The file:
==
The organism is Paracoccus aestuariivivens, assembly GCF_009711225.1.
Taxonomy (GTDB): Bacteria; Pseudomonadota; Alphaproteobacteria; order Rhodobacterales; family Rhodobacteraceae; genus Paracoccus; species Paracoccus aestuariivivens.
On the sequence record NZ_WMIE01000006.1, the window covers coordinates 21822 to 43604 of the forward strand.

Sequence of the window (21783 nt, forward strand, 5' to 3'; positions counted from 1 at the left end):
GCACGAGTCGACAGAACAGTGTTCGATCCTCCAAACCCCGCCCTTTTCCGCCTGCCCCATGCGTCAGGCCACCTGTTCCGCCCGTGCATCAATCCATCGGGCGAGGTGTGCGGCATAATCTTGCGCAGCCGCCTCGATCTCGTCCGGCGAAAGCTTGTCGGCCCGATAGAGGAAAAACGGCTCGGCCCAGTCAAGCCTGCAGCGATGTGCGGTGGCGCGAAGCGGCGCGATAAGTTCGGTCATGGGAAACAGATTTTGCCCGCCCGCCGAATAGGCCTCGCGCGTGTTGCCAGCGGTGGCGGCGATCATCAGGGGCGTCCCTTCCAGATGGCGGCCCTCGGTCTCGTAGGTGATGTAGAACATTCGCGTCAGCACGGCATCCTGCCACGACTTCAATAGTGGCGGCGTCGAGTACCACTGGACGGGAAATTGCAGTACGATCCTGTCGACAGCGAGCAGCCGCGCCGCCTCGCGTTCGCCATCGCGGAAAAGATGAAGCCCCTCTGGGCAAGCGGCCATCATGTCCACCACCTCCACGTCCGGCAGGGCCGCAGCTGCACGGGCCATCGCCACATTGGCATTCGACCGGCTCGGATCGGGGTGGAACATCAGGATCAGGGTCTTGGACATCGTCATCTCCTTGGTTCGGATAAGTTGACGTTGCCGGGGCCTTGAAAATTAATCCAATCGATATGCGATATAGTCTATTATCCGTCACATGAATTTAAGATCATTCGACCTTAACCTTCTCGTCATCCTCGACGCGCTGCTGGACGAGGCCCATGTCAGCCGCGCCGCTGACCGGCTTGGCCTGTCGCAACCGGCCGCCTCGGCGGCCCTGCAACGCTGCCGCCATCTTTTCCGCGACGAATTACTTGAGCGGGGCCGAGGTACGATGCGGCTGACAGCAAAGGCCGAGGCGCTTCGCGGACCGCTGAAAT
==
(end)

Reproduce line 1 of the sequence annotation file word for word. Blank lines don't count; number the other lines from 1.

The organism is Paracoccus aestuariivivens, assembly GCF_009711225.1.